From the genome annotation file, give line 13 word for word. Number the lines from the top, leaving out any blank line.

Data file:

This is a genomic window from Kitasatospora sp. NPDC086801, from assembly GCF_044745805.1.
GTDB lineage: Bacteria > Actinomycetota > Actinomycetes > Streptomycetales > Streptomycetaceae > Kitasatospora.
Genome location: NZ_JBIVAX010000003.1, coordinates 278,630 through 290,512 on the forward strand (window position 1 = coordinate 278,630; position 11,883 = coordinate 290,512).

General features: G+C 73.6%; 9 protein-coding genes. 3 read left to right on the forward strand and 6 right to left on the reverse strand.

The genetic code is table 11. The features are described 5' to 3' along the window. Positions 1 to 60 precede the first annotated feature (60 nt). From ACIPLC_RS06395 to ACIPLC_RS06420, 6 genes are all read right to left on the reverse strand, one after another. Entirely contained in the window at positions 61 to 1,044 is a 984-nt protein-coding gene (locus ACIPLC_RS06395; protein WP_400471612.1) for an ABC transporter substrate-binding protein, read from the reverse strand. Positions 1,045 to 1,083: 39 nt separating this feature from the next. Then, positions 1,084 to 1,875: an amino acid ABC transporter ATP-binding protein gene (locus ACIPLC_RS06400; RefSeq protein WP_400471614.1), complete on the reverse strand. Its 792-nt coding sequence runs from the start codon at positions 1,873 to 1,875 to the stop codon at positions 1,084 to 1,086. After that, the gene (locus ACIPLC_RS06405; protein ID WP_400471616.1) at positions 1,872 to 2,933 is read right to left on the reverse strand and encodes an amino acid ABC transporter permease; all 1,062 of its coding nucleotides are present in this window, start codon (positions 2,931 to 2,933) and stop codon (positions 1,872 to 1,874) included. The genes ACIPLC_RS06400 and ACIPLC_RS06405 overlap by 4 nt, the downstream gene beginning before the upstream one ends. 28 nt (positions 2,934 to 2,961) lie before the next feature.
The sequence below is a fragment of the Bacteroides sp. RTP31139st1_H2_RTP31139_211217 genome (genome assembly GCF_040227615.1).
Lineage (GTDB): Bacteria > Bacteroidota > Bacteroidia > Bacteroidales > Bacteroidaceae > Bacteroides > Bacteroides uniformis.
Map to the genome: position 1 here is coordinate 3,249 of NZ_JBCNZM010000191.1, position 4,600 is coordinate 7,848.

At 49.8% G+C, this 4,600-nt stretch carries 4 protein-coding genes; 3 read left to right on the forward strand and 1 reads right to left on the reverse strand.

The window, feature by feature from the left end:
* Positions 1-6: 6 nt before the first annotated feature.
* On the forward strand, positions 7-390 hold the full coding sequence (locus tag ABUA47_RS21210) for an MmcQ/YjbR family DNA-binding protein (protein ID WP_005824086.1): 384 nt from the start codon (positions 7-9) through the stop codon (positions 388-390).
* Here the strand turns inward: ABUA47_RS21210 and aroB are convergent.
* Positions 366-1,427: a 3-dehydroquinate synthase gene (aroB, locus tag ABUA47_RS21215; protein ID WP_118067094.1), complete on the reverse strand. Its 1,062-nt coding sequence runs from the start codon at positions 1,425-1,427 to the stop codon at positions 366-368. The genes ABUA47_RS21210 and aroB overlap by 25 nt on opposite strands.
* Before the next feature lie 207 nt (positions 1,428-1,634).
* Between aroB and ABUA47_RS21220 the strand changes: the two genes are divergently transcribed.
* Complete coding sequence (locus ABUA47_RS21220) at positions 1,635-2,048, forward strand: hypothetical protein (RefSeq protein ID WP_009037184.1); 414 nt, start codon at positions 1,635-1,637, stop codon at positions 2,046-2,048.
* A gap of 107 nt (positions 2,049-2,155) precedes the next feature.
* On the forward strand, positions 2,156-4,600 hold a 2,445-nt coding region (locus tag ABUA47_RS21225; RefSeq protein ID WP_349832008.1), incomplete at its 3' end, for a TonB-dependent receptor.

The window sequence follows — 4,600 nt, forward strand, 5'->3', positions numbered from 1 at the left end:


* Here the strand turns inward: ABUA47_RS21210 and aroB are convergent.